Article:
The Secret of Jewish Regeneration

  • Rav Yair Kahn
The Israel Koschitzky Virtual Beit Midrash

Special Holiday Shiur

"Hitna'ari Me-afar Kumi" - The Secret of Jewish Regeneration

by Rav Yair Kahn

A. What is Tu Be-av?

The final mishna of Massekhet Ta'anit (26b) concludes with a famous discussion concerning Tu Be-av and Yom Kippur: "Rabban Shimon ben Gamliel said, 'There were no better days for Israel than the fifteenth of Av and Yom Kippur, when the maidens of Jerusalem would go out ... and dance in the vineyards." The gemara (30b) elaborates: "The reason for Yom Kippur is clear, since on this day we achieve forgiveness and atonement; it was the day on which the second set of tablets were given. But what about Tu Be-av..."

Further on in the sugya, six different possibilities are suggested as to the reason for rejoicing on Tu Be-av: 1) It was the day on which members of different tribes were first permitted to marry each other. 2) It was the day on which the tribe of Binyamin was permitted to rejoin and marry into the nation. 3) This day marked the end of the deaths of the generation which wandered in the desert. 4) On this day Hoshea ben Elah removed the road-blocks which Yerav'am ben Nevat had placed on the roads to prevent the people from going to Jerusalem. 5) On this day the Romans allowed those who fell defending Betar to be buried. 6) This was the day when the cutting of wood for the mizbe'ach (altar) was completed.

These suggestions are varied and give rise to completely different understandings of the nature of Tu Be-av. Some focus on the theme of the unity of the nation, while others indicate the cancellation of evil decrees. The last suggestion, which is the only one which has its source in a beraita, involves environmental issues. We will attempt to find some common thread which joins these varied reasons and creates a unified and defined characteristic of Tu Be-av. In addition, we shall try to understand the connection between Yom Kippur and Tu Be-av. Let us begin by widening our perspective in order to understand the fundamentals of these questions within a broader context.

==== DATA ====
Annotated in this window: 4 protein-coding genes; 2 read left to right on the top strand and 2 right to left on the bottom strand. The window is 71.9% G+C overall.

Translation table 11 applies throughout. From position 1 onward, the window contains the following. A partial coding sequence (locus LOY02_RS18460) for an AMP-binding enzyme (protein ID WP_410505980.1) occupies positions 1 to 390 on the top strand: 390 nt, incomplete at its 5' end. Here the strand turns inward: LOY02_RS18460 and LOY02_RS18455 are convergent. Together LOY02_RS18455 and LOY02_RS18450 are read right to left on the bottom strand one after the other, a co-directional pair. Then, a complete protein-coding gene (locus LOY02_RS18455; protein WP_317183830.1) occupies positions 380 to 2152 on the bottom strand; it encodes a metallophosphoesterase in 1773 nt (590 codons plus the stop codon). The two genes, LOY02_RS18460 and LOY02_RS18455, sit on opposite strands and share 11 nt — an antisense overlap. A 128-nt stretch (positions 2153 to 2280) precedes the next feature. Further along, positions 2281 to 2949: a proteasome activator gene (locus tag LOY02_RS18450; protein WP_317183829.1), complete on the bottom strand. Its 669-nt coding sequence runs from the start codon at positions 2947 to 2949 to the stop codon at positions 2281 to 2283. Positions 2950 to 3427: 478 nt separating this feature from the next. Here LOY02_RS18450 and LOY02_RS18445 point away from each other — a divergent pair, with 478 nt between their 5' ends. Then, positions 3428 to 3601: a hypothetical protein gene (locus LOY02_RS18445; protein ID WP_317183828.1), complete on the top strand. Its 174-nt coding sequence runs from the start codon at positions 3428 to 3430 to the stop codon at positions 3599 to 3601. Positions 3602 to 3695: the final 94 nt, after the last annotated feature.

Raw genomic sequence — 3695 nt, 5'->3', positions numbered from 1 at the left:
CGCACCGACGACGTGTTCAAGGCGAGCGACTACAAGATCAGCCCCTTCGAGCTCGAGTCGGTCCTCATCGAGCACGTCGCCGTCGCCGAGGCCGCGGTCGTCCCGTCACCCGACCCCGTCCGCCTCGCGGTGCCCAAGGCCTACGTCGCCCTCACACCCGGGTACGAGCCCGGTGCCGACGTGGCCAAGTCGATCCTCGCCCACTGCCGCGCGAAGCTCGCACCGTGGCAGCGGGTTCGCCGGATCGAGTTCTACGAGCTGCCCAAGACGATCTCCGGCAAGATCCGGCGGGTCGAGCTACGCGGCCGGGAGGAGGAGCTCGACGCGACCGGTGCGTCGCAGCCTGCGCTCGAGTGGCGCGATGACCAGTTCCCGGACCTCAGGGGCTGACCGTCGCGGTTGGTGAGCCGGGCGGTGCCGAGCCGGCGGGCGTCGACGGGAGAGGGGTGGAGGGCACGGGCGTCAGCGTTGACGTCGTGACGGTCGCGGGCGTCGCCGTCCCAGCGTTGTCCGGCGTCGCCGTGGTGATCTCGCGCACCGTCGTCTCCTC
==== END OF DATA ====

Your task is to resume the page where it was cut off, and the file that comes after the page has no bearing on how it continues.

B. Tisha Be-av Differs from the Other Fasts

The Gemara in Rosh Hashana (18b), addressing the subject of the four fasts, turns its attention to Zekharia's prophecy: "'So says the Lord of Hosts: the fast of the fourth [month], the fast of the fifth, the fast of the seventh and the fast of the tenth will be unto the house of Yehuda [days of] gladness and rejoicing...' (Zekharia 8:19) - they are called fasts, and they will be called gladness and rejoicing... At a time when there is peace, they will be days of gladness and rejoicing. At a time when there is an [evil] decree, they will be days of fasting. At a time when there is neither an evil decree nor peace, then if people wish, they may fast, and if they do not wish to, they need not." (The halakhic ruling is that even at a time when there is neither peace nor any decree, "all are obligated to fast on these four days, and no one may make himself an exception" - Orach Chaim 550:1.) The Gemara concludes that during a time when there is no peace but also no evil decree, even though the other fast days are voluntary, there remains an obligation to fast on Tisha Be-av: "Tisha Be-av is different, for on this day many sorrows befell us."

The Rishonim point out that on the 17th of Tammuz, as well, many sorrows befell us, as we learn from the Gemara (Ta'anit 26a), "Five calamities happened to our forefathers on the seventeenth of Tammuz, and five took place on Tisha Be-av." What then makes Tisha Be-av unique?

Some of the Rishonim explain that Tisha Be-av is nevertheless in its own category because the same calamity, the destruction of the Temple, took place on this date twice (see Tosafot). But we cannot accept this explanation if we adopt the contention of the Yerushalmi (Ta'anit 4:5) that in the case of the First Temple, the walls of the city were breached on the seventeenth of Tammuz (as was the case once again with the Second Temple). Also, if we follow the Rambam, who defines the Second Temple period as a time when there was neither peace nor any evil decree, and Tisha Be-av was nonetheless obligatory, then likewise we cannot accept this explanation - since while the Second Temple stood, the calamity had not yet repeated itself. (See Rambam's Commentary on the Mishna, Rosh Hashana.)